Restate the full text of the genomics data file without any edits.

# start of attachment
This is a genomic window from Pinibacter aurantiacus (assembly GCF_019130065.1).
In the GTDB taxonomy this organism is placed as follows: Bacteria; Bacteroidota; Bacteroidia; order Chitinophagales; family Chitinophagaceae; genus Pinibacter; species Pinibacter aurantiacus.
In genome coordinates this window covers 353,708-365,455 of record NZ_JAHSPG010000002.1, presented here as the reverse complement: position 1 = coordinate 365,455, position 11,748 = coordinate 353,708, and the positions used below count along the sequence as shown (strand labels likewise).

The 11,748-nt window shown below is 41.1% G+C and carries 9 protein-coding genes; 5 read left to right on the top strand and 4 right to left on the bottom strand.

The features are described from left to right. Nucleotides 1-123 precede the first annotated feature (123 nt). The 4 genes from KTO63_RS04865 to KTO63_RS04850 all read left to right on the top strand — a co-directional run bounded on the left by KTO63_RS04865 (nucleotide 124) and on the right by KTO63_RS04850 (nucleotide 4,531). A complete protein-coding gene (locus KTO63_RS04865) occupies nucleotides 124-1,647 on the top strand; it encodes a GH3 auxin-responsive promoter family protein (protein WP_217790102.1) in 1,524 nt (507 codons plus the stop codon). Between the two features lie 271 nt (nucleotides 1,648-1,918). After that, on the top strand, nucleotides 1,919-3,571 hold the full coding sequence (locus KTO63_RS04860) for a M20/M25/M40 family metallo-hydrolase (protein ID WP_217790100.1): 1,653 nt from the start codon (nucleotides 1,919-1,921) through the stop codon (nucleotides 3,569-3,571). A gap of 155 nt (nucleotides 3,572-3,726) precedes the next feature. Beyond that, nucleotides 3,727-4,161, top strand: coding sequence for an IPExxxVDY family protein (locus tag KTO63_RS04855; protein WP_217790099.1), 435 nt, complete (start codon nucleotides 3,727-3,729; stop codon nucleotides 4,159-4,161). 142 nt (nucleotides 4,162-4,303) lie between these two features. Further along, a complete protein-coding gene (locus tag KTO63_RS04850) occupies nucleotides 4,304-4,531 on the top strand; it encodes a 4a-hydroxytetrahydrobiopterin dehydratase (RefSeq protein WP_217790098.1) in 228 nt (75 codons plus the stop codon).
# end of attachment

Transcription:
This is a genomic window from Pinibacter aurantiacus (assembly GCF_019130065.1).
In the GTDB taxonomy this organism is placed as follows: Bacteria; Bacteroidota; Bacteroidia; order Chitinophagales; family Chitinophagaceae; genus Pinibacter; species Pinibacter aurantiacus.
In genome coordinates this window covers 353,708-365,455 of record NZ_JAHSPG010000002.1, presented here as the reverse complement: position 1 = coordinate 365,455, position 11,748 = coordinate 353,708, and the positions used below count along the sequence as shown (strand labels likewise).

The 11,748-nt window shown below is 41.1% G+C and carries 9 protein-coding genes; 5 read left to right on the top strand and 4 right to left on the bottom strand.

The features are described from left to right. Nucleotides 1-123 precede the first annotated feature (123 nt). The 4 genes from KTO63_RS04865 to KTO63_RS04850 all read left to right on the top strand — a co-directional run bounded on the left by KTO63_RS04865 (nucleotide 124) and on the right by KTO63_RS04850 (nucleotide 4,531). A complete protein-coding gene (locus KTO63_RS04865) occupies nucleotides 124-1,647 on the top strand; it encodes a GH3 auxin-responsive promoter family protein (protein WP_217790102.1) in 1,524 nt (507 codons plus the stop codon). Between the two features lie 271 nt (nucleotides 1,648-1,918). After that, on the top strand, nucleotides 1,919-3,571 hold the full coding sequence (locus KTO63_RS04860) for a M20/M25/M40 family metallo-hydrolase (protein ID WP_217790100.1): 1,653 nt from the start codon (nucleotides 1,919-1,921) through the stop codon (nucleotides 3,569-3,571). A gap of 155 nt (nucleotides 3,572-3,726) precedes the next feature. Beyond that, nucleotides 3,727-4,161, top strand: coding sequence for an IPExxxVDY family protein (locus tag KTO63_RS04855; protein WP_217790099.1), 435 nt, complete (start codon nucleotides 3,727-3,729; stop codon nucleotides 4,159-4,161). 142 nt (nucleotides 4,162-4,303) lie between these two features. Further along, a complete protein-coding gene (locus tag KTO63_RS04850) occupies nucleotides 4,304-4,531 on the top strand; it encodes a 4a-hydroxytetrahydrobiopterin dehydratase (RefSeq protein WP_217790098.1) in 228 nt (75 codons plus the stop codon).